Tonight marks the beginning of the Quadrantids meteor shower! One of the smaller meteor showers of the year, it should prove to be a reasonably good show with no moonlight to get in the way, weather permitting. It radiates from Comet 2003 EH1. You should be able to see about 40 meteoroids per hour in the early morning hours, so set your alarm clocks extra early tonight!

Catch a peek at Jupiter as it follows the Sun into the western horizon by just a few hours. You will be able to see it for most of the month just after sunset.

You can still find Saturn in the constellation Virgo this month. It is still fairly close to Spica. Venus is in the process of moving into the constellation Virgo now. It rises just ahead of the sun, so you will really have to go out in the wee hours of the morning to spot it this time!

Mars, Mercury, and Pluto are close to the Sun. They may be difficult to see, but hey, at least you will know where to look!

There will be a new moon on January 4th, and a full moon on the 19th.

A partial solar eclipse is also occurring today, but regrettably, we cannot see it from this part of the northern hemisphere.

If it is just general star gazing you are after, see if you can spot the great square of Pegasus, Andromeda, Gemini, Taurus (and the Pleiades!), and the Orion wheel high overhead.

Well, folks, that is it for this month. It is not very much to ring in the New Year, but it is going to be a wonderful year for sky watching nonetheless. Bundle up, stay safe, and happy hunting!

For more information or for tips on star gazing, call 229-432-6955.

December 2010

As we shiver our way into the cold, clear months of winter, December brings some sights worth lugging some coffee along with you and losing a few hours of sleep to see.

The Geminids meteor shower will go streaking again! Expect to see a good show December 14th from about 12am to sunrise. While the Geminids can be seen from any point on the globe, in the northern hemisphere, the constellation Gemini should be directly overhead during the previously mentioned time frame; that should be a good place to begin searching. You can expect to see upwards of 100 meteors per hour!

Ever seen a full lunar eclipse? Now is your chance! Beginning just a little before midnight on December 20, the moon will go completely through earth's shadow throughout the night, coming out of it in the wee hours of the morning. And yes, the moon would have light from the the sun on the other side of earth shining on it, lighting it up in its usual grey. But, during an eclipse the light is coming in more at an angle, and this filters out all of the blue light that we normally see reflected through our atmosphere. The only colors that are left for us to see are the colors on the other end of the light spectrum (the reds, greens, and resulting browns). If earth had no atmosphere at all for light to be filtered through, the moon would look black and disappear completely during a total eclipse. So we are just (literally) seeing the shadier side of the moon! As the eclipse rings in the winter solstice, be sure to bundle up while you watch it-- unseasonably cold temperatures are being reported all around the world this autumn!

You can also expect to see Mercury and mars throughout the month in the west, as well as Jupiter and Uranus cruising high overhead near the constellation Aquarius. The more memorable constellations Orion and Taurus will be well above the horizon after sunset.

Pleiades (the seven sisters) is an open star cluster that is riding on the back of Taurus, and is best observed with binoculars. Pegasus and Andromeda are almost straight up. Look for the tiny fuzzy patch in Andromeda; this is M31, the Andromeda galaxy, the furthest the human eye can see. How far away is it, you ask? Oh, just 2.2. million light years away.

Good luck, and happy hunting!

For more information or for tips on star gazing, call 229-432-6955.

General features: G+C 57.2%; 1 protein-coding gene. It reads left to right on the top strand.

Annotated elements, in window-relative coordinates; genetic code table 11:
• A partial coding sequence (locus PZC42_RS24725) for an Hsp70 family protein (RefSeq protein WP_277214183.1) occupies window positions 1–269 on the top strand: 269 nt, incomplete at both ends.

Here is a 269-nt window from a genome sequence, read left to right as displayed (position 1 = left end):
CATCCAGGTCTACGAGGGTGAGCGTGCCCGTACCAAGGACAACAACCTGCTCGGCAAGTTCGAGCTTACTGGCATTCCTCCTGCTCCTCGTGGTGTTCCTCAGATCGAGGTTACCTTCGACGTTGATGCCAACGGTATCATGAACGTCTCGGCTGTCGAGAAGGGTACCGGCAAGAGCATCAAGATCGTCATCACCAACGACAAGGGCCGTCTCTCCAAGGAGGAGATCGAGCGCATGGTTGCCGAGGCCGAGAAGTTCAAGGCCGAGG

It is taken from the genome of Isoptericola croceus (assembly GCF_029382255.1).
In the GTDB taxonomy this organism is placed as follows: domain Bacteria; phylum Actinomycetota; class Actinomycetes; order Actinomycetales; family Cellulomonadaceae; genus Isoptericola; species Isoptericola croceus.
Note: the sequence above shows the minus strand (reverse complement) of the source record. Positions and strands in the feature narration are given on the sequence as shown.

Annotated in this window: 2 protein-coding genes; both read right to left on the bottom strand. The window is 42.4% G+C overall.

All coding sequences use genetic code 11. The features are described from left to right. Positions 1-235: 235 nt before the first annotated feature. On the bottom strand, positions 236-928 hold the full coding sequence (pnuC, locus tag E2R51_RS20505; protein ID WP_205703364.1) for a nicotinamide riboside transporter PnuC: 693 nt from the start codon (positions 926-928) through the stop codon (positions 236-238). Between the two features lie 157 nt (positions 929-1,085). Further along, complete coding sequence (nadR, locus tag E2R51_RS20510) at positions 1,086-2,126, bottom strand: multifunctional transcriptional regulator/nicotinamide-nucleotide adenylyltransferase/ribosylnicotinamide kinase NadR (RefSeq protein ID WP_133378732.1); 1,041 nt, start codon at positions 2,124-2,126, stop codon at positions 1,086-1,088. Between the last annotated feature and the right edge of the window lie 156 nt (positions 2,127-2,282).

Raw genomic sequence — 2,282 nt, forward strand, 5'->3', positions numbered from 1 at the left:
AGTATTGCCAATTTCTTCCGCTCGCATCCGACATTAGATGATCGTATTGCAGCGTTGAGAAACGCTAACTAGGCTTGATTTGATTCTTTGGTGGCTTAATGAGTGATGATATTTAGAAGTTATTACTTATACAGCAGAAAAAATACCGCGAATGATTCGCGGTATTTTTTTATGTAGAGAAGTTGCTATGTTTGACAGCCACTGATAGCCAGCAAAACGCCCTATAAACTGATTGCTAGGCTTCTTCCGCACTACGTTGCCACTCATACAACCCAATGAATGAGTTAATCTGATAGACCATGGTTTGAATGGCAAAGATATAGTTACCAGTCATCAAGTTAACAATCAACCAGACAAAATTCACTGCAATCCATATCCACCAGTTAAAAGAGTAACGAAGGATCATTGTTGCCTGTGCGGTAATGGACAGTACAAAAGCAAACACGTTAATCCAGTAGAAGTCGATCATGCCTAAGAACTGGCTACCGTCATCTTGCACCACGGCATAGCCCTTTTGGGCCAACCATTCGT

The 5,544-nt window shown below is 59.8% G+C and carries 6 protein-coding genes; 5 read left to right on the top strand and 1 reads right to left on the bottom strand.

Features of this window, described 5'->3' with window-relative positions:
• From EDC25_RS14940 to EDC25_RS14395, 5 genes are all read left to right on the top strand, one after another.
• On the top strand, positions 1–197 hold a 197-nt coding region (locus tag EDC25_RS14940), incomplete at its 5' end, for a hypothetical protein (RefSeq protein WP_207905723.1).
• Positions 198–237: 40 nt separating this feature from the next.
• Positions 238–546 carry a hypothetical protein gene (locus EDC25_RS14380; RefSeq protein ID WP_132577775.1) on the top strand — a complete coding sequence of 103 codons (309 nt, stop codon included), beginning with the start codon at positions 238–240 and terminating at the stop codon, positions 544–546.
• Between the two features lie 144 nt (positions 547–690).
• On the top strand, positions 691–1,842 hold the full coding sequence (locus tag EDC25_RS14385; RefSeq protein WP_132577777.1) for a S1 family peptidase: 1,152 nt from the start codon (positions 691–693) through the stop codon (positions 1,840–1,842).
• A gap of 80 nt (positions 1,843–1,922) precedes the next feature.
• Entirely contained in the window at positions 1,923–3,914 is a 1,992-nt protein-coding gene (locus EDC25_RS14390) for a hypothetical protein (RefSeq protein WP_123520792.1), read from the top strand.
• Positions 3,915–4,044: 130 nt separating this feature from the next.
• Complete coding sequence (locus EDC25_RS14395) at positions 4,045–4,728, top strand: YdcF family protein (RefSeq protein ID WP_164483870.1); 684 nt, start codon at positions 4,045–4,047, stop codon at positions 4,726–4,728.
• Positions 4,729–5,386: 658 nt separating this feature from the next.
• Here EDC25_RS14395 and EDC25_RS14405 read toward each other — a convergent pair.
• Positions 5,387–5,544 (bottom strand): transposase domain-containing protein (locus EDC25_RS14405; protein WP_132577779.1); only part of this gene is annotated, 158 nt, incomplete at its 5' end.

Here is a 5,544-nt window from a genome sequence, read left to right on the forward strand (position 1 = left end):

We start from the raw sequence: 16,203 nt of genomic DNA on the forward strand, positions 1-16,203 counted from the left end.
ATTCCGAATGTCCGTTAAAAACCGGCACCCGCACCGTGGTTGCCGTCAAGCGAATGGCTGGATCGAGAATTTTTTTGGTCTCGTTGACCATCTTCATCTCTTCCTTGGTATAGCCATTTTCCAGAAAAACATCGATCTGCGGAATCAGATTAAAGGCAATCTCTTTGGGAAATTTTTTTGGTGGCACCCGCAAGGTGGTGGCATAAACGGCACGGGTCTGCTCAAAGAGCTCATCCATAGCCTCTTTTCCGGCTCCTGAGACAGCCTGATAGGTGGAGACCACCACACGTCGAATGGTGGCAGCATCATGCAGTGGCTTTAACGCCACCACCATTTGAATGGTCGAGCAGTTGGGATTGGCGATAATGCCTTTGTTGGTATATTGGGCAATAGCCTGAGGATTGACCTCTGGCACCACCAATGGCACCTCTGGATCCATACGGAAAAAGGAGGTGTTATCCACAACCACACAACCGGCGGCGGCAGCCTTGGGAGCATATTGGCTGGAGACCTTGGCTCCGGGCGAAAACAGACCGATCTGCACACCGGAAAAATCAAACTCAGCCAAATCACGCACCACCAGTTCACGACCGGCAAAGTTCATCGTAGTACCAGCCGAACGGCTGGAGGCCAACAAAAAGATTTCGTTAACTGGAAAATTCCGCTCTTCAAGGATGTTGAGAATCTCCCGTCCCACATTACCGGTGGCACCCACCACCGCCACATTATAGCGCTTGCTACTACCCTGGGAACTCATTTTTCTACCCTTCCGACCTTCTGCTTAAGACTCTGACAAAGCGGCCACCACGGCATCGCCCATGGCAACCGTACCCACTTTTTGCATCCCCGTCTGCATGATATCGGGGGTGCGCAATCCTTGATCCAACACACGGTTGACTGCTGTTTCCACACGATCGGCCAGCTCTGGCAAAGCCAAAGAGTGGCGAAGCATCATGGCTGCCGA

NASA had a super-awesome sky-watching promotion to tie in with the lunar eclipse: these badges for those who committed to report in when they saw the eclipse. You better believe we were all over that!

Image credit: NASA.

November 2010

There is really not much to see this month. Comet Hartley 2, which has been cruising part Earth for an entire month and offering up a great show for sky watchers, is presenting the possibility of its own meteor shower. While authorities are saying it is not likely, some fireballs have been spotted, and their paths have been traced back to the comet. It could be coincidence, or it could actually be a newly discovered meteor shower. It is expected to peak November 3-4. It should be radiating from the constellation Cygnus, which should be directly overhead after sunset. Do not expect to see a brilliant shower, however.

Image credit:
Last but not least, keep an eye out for the Leonids meteor shower, which is expected to peak November 17-18. The Leonids are caused by debris left by comet 55P/Tempel-Tuttle. As the name indicates, the shower can be seen radiating from the constellation Leo. Light from the full moon this month will probably obstruct many of the meteors from being seen, though.

For more information or for tips on star gazing, call 229-432-6955.

October 2010

 October is going to be a busy month for star gazers. First you have the Draconids meteor shower on the 8th and 9th. In the past, this shower put on a pretty good show, but not this year.

A better meteor shower will be on the 21st and 22nd. The Orionids shower, from the comet 1P/Halley, should produce 20 meteors an hour.

Then, we will have the small asteroid 2010 ST3 that will pass by the Earth at a distance of 4 million miles. Today ST3 is not a threat to us, but when this 150-foot rock return in 88 years it has a slight chance of hitting us. It will make its closest approach in mid-October.

Last but not least, comet Hartley 2 is cruising the constellation Cassiopeia heading for Perseus and Auriga. This is a small comet, but it is already producing a huge, green corona! It should be an easy target for binoculars and small telescopes.

Image credit:

For more information or for tips on star gazing, call 229-432-6955.

First post!

OK, we know the blog is still quite plain at this point, but we're working on that.
The plan is to upload all of our editions of the Wetherbee Sky Watcher to date, so that this will almost be like a virtual archive. We'll be sure to date every post so you can keep track of when they actually were published.
Feel free to send a message and let us know what you think about the blog, or if there are any topics you would like us to discuss here.
Thanks for following the Wetherbee Sky Watcher!

Happy sky watching!
~the crew at Thronateeska